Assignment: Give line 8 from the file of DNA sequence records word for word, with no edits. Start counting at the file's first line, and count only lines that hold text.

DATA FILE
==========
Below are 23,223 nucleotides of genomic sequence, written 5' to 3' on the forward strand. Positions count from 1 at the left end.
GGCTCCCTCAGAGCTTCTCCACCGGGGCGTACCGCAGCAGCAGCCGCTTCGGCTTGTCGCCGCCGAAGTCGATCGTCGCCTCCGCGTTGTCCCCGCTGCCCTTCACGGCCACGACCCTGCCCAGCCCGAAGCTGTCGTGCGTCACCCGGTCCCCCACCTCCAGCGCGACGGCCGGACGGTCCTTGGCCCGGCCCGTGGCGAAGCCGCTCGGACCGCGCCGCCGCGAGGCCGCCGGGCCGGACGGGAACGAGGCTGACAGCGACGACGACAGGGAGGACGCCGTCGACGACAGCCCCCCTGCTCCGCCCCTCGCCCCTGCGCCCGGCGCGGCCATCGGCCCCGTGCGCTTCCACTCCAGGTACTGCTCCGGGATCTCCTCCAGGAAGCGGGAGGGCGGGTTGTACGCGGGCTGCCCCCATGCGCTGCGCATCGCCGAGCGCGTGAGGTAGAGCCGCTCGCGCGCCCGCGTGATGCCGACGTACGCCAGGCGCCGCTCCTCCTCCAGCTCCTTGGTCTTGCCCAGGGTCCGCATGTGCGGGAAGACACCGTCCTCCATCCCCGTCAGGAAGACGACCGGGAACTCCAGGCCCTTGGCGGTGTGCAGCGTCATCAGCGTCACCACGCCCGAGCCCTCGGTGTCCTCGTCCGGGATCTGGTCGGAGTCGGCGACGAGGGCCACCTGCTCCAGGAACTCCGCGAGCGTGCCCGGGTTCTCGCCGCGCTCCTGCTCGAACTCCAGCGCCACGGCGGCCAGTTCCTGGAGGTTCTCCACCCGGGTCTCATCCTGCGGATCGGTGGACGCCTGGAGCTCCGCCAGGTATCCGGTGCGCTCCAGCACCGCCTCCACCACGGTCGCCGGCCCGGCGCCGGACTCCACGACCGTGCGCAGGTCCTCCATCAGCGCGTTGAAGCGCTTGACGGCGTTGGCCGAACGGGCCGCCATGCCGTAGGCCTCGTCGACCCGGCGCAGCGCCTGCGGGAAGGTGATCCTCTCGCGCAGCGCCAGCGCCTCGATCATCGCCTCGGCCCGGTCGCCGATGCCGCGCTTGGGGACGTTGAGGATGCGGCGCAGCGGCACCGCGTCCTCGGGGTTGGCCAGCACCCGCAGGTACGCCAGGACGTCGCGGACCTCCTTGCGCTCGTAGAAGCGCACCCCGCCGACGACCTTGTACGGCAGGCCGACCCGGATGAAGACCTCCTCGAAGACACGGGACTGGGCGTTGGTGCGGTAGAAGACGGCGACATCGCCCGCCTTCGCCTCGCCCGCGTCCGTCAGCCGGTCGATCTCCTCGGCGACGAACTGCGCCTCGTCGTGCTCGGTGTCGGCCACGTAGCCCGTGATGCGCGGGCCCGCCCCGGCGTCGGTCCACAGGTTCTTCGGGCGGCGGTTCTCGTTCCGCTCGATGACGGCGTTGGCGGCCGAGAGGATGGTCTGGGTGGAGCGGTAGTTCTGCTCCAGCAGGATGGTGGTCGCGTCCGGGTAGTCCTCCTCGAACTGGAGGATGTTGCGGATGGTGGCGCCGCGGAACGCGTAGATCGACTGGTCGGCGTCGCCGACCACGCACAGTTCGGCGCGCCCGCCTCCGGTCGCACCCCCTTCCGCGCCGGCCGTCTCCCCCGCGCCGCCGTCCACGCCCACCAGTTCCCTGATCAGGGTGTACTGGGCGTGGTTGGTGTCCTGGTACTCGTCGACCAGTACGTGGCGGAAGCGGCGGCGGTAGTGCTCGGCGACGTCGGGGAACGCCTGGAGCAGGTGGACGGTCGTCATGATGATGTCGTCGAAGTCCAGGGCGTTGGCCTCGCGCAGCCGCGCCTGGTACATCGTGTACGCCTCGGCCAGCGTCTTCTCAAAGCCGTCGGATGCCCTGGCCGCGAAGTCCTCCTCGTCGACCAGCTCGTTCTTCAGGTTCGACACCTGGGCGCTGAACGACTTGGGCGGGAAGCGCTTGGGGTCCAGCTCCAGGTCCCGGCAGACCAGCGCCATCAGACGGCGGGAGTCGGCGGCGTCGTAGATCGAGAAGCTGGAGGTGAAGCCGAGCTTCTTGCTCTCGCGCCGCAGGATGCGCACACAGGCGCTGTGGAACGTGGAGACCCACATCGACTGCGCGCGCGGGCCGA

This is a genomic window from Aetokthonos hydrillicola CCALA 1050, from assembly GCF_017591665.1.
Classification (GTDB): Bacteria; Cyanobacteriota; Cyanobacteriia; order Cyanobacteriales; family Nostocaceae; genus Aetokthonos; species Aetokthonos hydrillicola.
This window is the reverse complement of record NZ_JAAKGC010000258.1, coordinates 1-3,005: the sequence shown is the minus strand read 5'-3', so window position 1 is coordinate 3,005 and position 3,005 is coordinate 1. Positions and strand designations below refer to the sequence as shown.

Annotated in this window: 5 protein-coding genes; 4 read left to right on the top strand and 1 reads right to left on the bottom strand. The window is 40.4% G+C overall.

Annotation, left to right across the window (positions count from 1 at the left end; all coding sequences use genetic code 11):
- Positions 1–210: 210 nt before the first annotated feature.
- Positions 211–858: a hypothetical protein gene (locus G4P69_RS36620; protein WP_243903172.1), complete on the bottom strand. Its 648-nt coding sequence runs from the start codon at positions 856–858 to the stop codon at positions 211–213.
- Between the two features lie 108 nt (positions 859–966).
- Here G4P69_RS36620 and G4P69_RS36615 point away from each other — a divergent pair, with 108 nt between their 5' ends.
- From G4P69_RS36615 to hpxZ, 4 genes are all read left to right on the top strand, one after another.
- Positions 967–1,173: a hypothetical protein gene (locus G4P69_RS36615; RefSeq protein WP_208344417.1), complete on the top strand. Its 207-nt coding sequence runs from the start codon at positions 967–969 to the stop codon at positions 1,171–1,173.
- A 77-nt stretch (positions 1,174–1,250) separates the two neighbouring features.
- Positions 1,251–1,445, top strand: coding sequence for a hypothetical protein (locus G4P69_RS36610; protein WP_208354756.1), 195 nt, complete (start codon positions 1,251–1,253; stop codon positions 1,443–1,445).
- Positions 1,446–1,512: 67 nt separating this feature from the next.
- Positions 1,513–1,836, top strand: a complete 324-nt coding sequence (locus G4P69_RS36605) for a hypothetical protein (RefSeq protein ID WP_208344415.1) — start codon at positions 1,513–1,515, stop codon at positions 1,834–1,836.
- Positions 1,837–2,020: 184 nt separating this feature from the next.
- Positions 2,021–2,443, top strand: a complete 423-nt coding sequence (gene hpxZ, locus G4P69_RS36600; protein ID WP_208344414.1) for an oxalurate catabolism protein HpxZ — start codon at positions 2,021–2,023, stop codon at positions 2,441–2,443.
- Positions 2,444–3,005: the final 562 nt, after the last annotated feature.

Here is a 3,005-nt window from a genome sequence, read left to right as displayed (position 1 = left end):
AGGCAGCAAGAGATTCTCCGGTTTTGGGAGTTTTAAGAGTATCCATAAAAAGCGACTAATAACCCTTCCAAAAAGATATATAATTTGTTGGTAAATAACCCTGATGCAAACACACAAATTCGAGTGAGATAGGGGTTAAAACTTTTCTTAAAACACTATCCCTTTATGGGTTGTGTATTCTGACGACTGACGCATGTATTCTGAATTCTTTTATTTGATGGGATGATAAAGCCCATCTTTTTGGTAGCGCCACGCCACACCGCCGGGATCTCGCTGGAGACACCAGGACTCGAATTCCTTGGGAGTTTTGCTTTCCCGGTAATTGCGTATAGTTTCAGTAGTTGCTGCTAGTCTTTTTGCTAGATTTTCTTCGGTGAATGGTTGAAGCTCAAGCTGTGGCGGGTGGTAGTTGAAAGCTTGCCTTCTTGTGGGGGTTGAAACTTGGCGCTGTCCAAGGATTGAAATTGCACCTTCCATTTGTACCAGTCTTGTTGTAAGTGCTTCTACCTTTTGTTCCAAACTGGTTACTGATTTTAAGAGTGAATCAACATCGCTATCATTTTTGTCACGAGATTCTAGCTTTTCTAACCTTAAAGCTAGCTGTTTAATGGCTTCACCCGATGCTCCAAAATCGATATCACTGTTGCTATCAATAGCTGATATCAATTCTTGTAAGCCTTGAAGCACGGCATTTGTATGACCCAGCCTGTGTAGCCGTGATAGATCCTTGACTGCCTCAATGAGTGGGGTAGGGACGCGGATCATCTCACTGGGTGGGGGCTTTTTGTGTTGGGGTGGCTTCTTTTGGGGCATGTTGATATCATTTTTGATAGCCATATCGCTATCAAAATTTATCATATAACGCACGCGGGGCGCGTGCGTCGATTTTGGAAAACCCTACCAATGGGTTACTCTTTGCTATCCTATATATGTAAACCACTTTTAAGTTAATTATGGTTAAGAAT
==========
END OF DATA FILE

- Positions 1–210: 210 nt before the first annotated feature.